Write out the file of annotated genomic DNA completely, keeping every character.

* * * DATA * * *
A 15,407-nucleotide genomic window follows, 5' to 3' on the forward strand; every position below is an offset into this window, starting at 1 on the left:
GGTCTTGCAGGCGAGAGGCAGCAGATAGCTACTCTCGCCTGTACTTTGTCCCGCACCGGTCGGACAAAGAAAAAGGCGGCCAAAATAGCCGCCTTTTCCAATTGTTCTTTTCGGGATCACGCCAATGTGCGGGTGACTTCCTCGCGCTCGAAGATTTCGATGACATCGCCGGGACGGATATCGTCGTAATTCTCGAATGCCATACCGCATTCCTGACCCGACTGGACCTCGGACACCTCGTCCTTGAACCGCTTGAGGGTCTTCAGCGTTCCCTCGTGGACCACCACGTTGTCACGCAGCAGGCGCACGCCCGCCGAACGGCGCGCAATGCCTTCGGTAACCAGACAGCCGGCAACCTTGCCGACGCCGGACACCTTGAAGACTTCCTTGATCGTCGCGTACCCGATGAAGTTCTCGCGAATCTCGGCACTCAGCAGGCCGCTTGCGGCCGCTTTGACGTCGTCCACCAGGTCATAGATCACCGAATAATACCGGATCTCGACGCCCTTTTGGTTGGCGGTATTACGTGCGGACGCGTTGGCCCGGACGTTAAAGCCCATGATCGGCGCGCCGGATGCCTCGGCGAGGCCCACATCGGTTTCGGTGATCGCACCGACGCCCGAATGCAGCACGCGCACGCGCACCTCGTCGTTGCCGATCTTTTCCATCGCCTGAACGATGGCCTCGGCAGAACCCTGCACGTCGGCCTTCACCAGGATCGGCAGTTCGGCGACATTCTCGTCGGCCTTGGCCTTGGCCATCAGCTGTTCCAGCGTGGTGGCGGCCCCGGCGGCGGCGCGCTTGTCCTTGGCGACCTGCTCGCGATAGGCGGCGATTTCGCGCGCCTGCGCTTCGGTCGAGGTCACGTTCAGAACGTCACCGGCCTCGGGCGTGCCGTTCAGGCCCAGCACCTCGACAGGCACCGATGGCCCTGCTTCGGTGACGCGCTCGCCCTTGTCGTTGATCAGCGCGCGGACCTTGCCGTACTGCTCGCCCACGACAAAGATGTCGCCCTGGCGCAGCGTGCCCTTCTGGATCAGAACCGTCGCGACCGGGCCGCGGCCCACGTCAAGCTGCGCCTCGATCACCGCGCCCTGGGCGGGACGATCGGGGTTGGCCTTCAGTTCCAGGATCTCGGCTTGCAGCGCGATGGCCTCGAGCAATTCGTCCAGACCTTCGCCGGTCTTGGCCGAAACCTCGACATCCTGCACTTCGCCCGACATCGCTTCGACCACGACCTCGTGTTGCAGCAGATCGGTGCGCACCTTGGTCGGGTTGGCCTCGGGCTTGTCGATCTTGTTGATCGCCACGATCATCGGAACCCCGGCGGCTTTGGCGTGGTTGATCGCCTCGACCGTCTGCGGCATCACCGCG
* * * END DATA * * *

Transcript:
A 15,407-nucleotide genomic window follows, 5' to 3' on the forward strand; every position below is an offset into this window, starting at 1 on the left:
GGTCTTGCAGGCGAGAGGCAGCAGATAGCTACTCTCGCCTGTACTTTGTCCCGCACCGGTCGGACAAAGAAAAAGGCGGCCAAAATAGCCGCCTTTTCCAATTGTTCTTTTCGGGATCACGCCAATGTGCGGGTGACTTCCTCGCGCTCGAAGATTTCGATGACATCGCCGGGACGGATATCGTCGTAATTCTCGAATGCCATACCGCATTCCTGACCCGACTGGACCTCGGACACCTCGTCCTTGAACCGCTTGAGGGTCTTCAGCGTTCCCTCGTGGACCACCACGTTGTCACGCAGCAGGCGCACGCCCGCCGAACGGCGCGCAATGCCTTCGGTAACCAGACAGCCGGCAACCTTGCCGACGCCGGACACCTTGAAGACTTCCTTGATCGTCGCGTACCCGATGAAGTTCTCGCGAATCTCGGCACTCAGCAGGCCGCTTGCGGCCGCTTTGACGTCGTCCACCAGGTCATAGATCACCGAATAATACCGGATCTCGACGCCCTTTTGGTTGGCGGTATTACGTGCGGACGCGTTGGCCCGGACGTTAAAGCCCATGATCGGCGCGCCGGATGCCTCGGCGAGGCCCACATCGGTTTCGGTGATCGCACCGACGCCCGAATGCAGCACGCGCACGCGCACCTCGTCGTTGCCGATCTTTTCCATCGCCTGAACGATGGCCTCGGCAGAACCCTGCACGTCGGCCTTCACCAGGATCGGCAGTTCGGCGACATTCTCGTCGGCCTTGGCCTTGGCCATCAGCTGTTCCAGCGTGGTGGCGGCCCCGGCGGCGGCGCGCTTGTCCTTGGCGACCTGCTCGCGATAGGCGGCGATTTCGCGCGCCTGCGCTTCGGTCGAGGTCACGTTCAGAACGTCACCGGCCTCGGGCGTGCCGTTCAGGCCCAGCACCTCGACAGGCACCGATGGCCCTGCTTCGGTGACGCGCTCGCCCTTGTCGTTGATCAGCGCGCGGACCTTGCCGTACTGCTCGCCCACGACAAAGATGTCGCCCTGGCGCAGCGTGCCCTTCTGGATCAGAACCGTCGCGACCGGGCCGCGGCCCACGTCAAGCTGCGCCTCGATCACCGCGCCCTGGGCGGGACGATCGGGGTTGGCCTTCAGTTCCAGGATCTCGGCTTGCAGCGCGATGGCCTCGAGCAATTCGTCCAGACCTTCGCCGGTCTTGGCCGAAACCTCGACATCCTGCACTTCGCCCGACATCGCTTCGACCACGACCTCGTGTTGCAGCAGATCGGTGCGCACCTTGGTCGGGTTGGCCTCGGGCTTGTCGATCTTGTTGATCGCCACGATCATCGGAACCCCGGCGGCTTTGGCGTGGTTGATCGCCTCGACCGTCTGCGGCATCACCGCG